Consumers are more health-conscious than ever, but studies show they are still purchasing biscuits to satiate their snacking craving, so biscuit manufacturers need to meet demand but improve efficiency
Consumers want to know the story behind the bakery products that they purchase and are being more attentive to how the products they purchase are formulated and distributed, in order to minimise risk from coronavirus. This is something that the bakery market needs to respond to in order to offer maximum reassurance over safety. Brands need to use story-based marketing to reassure consumers about localised production and hygiene practices throughout the supply chain. Moreover, brands need to promote the use of natural and real ingredients that offer a nutritional boost. Story-based marketing is a key way of helping achieve this.
The impact of COVID-19 is something that has been wide-ranging and will be long-lasting. For instance, FMCG Gurus notes that 58% of consumers across the globe say that they are conscious about a third wave of the virus, whilst 19% say they believe it will continue to impact on day-to-day lives for several years. This shows that despite the virus being in retreat in many countries, consciousness about the dangers of coronavirus remains high. This is resulting in consumers questioning aspects of their life that they previously took for granted, especially in western society, as they evaluate risk factors in order to reduce the chance of becoming ill. As a result of this, consumers are placing more emphasis than ever before on product safety, wanting maximum transparency over formulation and distribution.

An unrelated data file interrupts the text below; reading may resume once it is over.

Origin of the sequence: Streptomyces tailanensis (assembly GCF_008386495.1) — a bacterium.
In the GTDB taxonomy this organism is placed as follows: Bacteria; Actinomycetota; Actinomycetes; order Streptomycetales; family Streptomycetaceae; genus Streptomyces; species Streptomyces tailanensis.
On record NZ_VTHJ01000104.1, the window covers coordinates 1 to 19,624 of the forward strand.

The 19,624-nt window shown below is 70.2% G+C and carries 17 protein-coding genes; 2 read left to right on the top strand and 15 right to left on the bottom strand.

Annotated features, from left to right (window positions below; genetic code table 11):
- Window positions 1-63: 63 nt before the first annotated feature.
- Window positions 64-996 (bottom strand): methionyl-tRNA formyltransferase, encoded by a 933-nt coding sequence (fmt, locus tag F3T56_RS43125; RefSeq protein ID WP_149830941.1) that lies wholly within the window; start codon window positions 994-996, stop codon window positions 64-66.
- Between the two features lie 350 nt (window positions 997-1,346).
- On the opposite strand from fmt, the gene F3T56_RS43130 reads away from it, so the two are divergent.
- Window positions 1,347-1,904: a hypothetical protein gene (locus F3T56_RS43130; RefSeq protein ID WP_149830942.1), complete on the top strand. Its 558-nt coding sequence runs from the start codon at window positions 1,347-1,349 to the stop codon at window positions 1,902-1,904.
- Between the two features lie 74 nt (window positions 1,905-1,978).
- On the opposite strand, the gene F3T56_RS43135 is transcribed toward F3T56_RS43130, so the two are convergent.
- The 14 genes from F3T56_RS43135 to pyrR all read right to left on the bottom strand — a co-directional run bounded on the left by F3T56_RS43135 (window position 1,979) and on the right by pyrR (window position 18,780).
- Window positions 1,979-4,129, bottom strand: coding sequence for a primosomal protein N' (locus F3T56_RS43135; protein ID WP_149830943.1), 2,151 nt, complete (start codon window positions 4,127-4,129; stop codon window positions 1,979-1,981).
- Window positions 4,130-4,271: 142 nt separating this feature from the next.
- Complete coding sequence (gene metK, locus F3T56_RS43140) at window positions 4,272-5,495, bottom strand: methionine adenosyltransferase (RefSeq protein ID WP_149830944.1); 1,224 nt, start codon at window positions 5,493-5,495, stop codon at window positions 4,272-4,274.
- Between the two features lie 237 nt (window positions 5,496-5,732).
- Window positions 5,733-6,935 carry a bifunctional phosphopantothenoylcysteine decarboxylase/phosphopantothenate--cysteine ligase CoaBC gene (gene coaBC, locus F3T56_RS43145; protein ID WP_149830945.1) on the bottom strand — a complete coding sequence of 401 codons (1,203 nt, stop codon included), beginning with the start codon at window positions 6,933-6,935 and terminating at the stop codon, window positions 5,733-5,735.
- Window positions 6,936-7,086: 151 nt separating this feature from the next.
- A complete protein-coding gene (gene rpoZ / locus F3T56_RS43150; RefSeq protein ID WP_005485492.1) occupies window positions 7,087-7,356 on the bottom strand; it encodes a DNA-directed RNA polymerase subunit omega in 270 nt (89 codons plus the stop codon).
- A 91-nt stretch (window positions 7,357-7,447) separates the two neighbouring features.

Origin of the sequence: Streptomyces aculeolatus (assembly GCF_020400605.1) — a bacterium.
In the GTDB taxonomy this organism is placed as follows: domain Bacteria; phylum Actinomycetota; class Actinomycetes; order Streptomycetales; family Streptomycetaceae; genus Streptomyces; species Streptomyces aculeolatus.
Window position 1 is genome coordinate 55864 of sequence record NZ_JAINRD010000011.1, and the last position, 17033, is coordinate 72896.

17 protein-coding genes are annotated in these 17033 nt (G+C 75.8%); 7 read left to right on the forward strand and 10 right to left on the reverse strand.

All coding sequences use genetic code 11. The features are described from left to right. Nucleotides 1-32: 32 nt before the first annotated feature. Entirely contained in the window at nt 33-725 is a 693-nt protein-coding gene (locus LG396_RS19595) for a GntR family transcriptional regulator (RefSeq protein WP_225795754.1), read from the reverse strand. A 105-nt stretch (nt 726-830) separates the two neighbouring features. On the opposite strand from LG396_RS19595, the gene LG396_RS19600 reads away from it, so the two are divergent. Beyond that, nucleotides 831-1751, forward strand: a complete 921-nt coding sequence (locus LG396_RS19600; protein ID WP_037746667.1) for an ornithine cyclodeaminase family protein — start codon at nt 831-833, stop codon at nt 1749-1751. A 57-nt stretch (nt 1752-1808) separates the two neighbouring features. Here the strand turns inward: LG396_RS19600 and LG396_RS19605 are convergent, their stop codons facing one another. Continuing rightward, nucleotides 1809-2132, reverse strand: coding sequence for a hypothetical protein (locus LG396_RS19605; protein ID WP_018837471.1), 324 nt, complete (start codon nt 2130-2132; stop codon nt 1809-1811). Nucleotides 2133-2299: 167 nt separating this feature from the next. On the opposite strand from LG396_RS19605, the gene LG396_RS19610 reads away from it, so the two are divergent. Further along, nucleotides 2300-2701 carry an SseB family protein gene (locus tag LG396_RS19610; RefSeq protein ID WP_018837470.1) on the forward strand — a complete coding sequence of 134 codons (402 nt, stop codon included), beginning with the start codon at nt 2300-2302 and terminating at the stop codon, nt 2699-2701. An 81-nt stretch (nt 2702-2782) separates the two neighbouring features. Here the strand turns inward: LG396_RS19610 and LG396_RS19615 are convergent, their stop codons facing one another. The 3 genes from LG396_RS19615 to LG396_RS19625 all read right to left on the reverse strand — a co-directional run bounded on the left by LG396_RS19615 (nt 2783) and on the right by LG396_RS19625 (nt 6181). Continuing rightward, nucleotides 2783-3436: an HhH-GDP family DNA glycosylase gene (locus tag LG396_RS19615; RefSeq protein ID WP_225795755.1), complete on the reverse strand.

Throughout the pandemic, bakery products have remained a popular product choice for consumers. For instance, a total of 36% of consumers said that they increased their intake of cakes and pastries in 2020, whilst 36% also said that they have purchased more biscuits over the period. In order to maintain the growing popularity of bakery products, brands need to offer maximum transparency over the story behind the brand.
Story-based marketing is a key way of promoting these attributes and transparency over formulation and distribution, and will appeal to consumers who want to know the story behind the products they purchase. Moreover, the bakery industry can use such strategies to create authenticity, brand identity, and show that maximum care has gone into the manufacturing of products.
Improve efficiency and reduce costs
Another key aspect of ensuring success with biscuit products is to eliminate waste and improve efficiency through its production line. Many companies may overcomplicate their production line and include too many machines which can increase cost in all areas, rather than opting for advanced machinery that can operate in a flexible way. For example, GEA says it has consulted with the global bakery industry to provide a range of cooling and freezing systems that will meet the production requirements of cookies, cakes, pies, breads and pastries. The TOR cooling tower is designed for cooling products on trays after baking. The vertical system of tiers for trays replaces traditional long horizontal cooling conveyors, and can also be used as a tray storage system, with automated loading and unloading.